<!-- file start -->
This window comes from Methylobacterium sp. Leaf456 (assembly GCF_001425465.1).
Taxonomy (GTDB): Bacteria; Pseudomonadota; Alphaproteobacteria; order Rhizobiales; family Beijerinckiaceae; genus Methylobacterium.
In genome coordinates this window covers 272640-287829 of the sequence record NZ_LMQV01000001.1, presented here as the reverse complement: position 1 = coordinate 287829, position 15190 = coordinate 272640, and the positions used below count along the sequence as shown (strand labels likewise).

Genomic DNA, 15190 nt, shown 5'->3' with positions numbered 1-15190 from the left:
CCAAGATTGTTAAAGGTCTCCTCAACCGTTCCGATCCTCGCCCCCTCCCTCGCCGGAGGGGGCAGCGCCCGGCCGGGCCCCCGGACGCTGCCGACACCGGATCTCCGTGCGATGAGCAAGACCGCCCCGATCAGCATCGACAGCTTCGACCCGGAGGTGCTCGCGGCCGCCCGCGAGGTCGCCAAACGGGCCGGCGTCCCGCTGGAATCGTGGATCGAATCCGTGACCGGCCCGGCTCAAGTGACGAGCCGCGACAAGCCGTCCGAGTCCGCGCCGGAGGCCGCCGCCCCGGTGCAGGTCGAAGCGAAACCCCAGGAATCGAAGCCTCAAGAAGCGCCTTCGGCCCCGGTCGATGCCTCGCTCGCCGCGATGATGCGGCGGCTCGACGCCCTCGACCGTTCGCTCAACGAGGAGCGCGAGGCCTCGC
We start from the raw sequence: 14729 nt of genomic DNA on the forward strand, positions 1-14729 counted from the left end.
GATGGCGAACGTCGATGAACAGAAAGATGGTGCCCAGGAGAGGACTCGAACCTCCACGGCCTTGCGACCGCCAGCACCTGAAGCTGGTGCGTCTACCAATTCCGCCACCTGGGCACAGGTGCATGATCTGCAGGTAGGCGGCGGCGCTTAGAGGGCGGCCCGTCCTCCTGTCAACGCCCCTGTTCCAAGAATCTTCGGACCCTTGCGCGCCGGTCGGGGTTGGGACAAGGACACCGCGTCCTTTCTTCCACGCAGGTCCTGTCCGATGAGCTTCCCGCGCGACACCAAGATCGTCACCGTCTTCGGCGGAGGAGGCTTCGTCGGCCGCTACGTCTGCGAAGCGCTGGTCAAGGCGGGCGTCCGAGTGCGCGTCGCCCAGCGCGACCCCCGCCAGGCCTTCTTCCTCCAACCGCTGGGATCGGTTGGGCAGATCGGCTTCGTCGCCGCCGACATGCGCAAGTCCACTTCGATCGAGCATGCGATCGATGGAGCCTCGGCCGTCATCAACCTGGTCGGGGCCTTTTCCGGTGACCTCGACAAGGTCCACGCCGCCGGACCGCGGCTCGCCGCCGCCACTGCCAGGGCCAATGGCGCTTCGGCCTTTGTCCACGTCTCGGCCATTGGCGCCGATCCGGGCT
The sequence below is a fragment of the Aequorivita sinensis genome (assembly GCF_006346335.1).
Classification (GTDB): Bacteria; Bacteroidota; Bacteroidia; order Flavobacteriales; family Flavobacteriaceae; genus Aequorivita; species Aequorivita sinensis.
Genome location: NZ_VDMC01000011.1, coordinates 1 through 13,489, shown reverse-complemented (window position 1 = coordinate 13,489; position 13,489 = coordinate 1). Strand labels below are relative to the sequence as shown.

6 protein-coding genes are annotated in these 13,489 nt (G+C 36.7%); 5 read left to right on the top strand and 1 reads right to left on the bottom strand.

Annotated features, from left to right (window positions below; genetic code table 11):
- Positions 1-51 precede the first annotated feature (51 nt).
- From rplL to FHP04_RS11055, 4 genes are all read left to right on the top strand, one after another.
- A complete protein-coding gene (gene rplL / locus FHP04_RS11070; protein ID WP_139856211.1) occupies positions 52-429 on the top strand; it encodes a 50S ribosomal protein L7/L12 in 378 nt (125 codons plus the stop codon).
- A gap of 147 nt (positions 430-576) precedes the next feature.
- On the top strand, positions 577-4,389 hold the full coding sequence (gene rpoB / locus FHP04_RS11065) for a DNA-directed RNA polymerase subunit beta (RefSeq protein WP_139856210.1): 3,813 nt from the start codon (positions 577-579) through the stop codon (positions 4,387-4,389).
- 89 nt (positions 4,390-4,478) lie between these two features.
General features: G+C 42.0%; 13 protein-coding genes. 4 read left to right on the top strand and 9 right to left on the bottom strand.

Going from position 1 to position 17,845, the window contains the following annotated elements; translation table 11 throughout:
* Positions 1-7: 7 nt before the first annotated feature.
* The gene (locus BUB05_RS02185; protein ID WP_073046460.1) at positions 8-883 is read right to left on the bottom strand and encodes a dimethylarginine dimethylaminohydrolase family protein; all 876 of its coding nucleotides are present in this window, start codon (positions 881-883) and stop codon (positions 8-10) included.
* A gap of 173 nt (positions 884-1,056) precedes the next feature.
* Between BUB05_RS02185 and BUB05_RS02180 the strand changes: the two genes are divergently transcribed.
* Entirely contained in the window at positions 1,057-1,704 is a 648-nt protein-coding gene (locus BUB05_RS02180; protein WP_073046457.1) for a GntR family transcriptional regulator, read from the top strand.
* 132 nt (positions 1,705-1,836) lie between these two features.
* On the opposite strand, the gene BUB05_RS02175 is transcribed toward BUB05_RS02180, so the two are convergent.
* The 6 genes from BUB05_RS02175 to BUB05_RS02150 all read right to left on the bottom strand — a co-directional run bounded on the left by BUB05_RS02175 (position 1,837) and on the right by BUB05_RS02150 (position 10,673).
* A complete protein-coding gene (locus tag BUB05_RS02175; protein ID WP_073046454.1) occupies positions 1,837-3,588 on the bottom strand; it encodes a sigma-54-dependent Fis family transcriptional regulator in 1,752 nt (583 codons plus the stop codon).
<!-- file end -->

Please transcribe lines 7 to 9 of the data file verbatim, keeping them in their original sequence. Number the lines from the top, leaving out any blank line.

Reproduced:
GATGGCGAACGTCGATGAACAGAAAGATGGTGCCCAGGAGAGGACTCGAACCTCCACGGCCTTGCGACCGCCAGCACCTGAAGCTGGTGCGTCTACCAATTCCGCCACCTGGGCACAGGTGCATGATCTGCAGGTAGGCGGCGGCGCTTAGAGGGCGGCCCGTCCTCCTGTCAACGCCCCTGTTCCAAGAATCTTCGGACCCTTGCGCGCCGGTCGGGGTTGGGACAAGGACACCGCGTCCTTTCTTCCACGCAGGTCCTGTCCGATGAGCTTCCCGCGCGACACCAAGATCGTCACCGTCTTCGGCGGAGGAGGCTTCGTCGGCCGCTACGTCTGCGAAGCGCTGGTCAAGGCGGGCGTCCGAGTGCGCGTCGCCCAGCGCGACCCCCGCCAGGCCTTCTTCCTCCAACCGCTGGGATCGGTTGGGCAGATCGGCTTCGTCGCCGCCGACATGCGCAAGTCCACTTCGATCGAGCATGCGATCGATGGAGCCTCGGCCGTCATCAACCTGGTCGGGGCCTTTTCCGGTGACCTCGACAAGGTCCACGCCGCCGGACCGCGGCTCGCCGCCGCCACTGCCAGGGCCAATGGCGCTTCGGCCTTTGTCCACGTCTCGGCCATTGGCGCCGATCCGGGCT
The sequence below is a fragment of the Aequorivita sinensis genome (assembly GCF_006346335.1).
Classification (GTDB): Bacteria; Bacteroidota; Bacteroidia; order Flavobacteriales; family Flavobacteriaceae; genus Aequorivita; species Aequorivita sinensis.